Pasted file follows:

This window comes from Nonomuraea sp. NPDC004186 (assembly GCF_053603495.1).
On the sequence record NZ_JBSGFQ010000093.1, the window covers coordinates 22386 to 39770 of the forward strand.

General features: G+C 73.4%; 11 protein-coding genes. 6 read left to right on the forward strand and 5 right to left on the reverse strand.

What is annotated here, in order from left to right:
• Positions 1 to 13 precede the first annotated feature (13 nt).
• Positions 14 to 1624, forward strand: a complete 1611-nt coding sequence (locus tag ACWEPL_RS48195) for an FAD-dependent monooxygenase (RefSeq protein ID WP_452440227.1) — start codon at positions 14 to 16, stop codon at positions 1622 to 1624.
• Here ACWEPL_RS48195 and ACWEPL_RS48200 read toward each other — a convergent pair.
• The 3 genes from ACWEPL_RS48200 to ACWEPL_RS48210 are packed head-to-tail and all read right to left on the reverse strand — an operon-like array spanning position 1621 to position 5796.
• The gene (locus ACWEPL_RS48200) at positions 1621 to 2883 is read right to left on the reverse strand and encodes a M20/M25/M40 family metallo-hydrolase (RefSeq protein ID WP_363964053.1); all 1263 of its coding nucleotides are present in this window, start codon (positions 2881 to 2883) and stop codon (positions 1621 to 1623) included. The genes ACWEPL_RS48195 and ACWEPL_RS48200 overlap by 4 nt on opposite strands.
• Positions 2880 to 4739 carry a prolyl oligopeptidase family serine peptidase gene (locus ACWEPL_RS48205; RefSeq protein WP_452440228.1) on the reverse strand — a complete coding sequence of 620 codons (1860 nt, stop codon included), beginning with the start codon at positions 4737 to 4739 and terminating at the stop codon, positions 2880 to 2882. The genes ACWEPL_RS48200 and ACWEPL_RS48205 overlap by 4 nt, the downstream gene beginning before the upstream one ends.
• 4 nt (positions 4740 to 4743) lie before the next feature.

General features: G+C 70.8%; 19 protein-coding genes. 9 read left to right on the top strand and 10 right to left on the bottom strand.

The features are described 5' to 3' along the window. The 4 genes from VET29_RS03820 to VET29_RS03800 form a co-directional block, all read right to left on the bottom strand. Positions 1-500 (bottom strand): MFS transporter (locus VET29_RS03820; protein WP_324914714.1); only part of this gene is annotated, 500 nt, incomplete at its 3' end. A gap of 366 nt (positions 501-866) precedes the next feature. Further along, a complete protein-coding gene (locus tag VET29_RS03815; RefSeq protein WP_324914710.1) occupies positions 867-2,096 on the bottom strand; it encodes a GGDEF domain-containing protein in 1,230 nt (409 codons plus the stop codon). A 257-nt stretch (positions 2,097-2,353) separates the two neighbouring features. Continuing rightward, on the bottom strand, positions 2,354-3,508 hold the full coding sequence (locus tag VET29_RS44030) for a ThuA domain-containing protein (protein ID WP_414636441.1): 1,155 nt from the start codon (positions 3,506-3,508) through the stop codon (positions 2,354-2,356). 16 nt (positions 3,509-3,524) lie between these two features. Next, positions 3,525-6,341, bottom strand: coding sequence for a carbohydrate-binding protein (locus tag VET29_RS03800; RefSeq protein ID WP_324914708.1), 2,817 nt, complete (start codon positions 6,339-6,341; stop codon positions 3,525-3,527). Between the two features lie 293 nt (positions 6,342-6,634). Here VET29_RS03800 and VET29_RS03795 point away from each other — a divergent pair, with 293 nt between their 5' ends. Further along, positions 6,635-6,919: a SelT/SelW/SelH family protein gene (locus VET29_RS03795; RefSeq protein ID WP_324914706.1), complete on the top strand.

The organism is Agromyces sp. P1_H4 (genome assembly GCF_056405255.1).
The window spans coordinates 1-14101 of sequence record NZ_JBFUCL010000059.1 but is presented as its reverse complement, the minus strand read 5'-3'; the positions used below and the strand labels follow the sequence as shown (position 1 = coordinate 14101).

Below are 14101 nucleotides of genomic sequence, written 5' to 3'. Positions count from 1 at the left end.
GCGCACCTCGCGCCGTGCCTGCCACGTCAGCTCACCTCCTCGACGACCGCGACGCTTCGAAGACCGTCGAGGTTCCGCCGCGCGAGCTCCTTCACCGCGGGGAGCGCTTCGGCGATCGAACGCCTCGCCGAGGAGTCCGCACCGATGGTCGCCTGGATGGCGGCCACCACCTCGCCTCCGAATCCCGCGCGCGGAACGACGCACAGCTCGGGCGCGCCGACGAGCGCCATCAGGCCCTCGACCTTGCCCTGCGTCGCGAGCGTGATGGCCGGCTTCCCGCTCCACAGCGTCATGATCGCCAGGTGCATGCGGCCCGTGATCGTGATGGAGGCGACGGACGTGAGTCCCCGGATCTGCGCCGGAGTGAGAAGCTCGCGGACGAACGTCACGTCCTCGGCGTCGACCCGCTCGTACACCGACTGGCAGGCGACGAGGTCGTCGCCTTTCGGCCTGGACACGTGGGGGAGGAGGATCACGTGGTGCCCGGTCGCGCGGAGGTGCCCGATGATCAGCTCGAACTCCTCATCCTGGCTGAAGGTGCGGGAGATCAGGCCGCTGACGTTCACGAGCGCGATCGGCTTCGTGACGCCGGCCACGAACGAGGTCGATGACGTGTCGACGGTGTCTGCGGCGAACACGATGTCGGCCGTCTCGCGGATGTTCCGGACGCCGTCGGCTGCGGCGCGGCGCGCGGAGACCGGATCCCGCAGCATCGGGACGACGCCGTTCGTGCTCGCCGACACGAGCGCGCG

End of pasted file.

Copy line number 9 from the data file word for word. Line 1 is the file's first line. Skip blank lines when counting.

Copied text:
• The gene (locus ACWEPL_RS48200) at positions 1621 to 2883 is read right to left on the reverse strand and encodes a M20/M25/M40 family metallo-hydrolase (RefSeq protein ID WP_363964053.1); all 1263 of its coding nucleotides are present in this window, start codon (positions 2881 to 2883) and stop codon (positions 1621 to 1623) included. The genes ACWEPL_RS48195 and ACWEPL_RS48200 overlap by 4 nt on opposite strands.